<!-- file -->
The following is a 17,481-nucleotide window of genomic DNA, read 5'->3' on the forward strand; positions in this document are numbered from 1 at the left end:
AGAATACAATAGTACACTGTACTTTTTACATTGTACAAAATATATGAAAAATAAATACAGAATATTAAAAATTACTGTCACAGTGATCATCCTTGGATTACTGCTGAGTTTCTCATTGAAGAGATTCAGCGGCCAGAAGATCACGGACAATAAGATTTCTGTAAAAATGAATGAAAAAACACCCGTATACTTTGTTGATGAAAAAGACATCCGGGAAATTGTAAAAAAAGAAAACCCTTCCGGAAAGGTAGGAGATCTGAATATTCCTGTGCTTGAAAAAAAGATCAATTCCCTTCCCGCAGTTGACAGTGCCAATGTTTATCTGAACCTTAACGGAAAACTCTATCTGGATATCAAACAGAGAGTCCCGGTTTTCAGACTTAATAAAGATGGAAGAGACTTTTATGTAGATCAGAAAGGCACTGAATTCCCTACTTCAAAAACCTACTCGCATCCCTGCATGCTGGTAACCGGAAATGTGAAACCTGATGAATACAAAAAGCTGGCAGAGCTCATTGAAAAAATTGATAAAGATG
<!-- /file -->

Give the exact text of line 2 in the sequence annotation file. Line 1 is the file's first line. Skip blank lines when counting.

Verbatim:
AGAATACAATAGTACACTGTACTTTTTACATTGTACAAAATATATGAAAAATAAATACAGAATATTAAAAATTACTGTCACAGTGATCATCCTTGGATTACTGCTGAGTTTCTCATTGAAGAGATTCAGCGGCCAGAAGATCACGGACAATAAGATTTCTGTAAAAATGAATGAAAAAACACCCGTATACTTTGTTGATGAAAAAGACATCCGGGAAATTGTAAAAAAAGAAAACCCTTCCGGAAAGGTAGGAGATCTGAATATTCCTGTGCTTGAAAAAAAGATCAATTCCCTTCCCGCAGTTGACAGTGCCAATGTTTATCTGAACCTTAACGGAAAACTCTATCTGGATATCAAACAGAGAGTCCCGGTTTTCAGACTTAATAAAGATGGAAGAGACTTTTATGTAGATCAGAAAGGCACTGAATTCCCTACTTCAAAAACCTACTCGCATCCCTGCATGCTGGTAACCGGAAATGTGAAACCTGATGAATACAAAAAGCTGGCAGAGCTCATTGAAAAAATTGATAAAGATG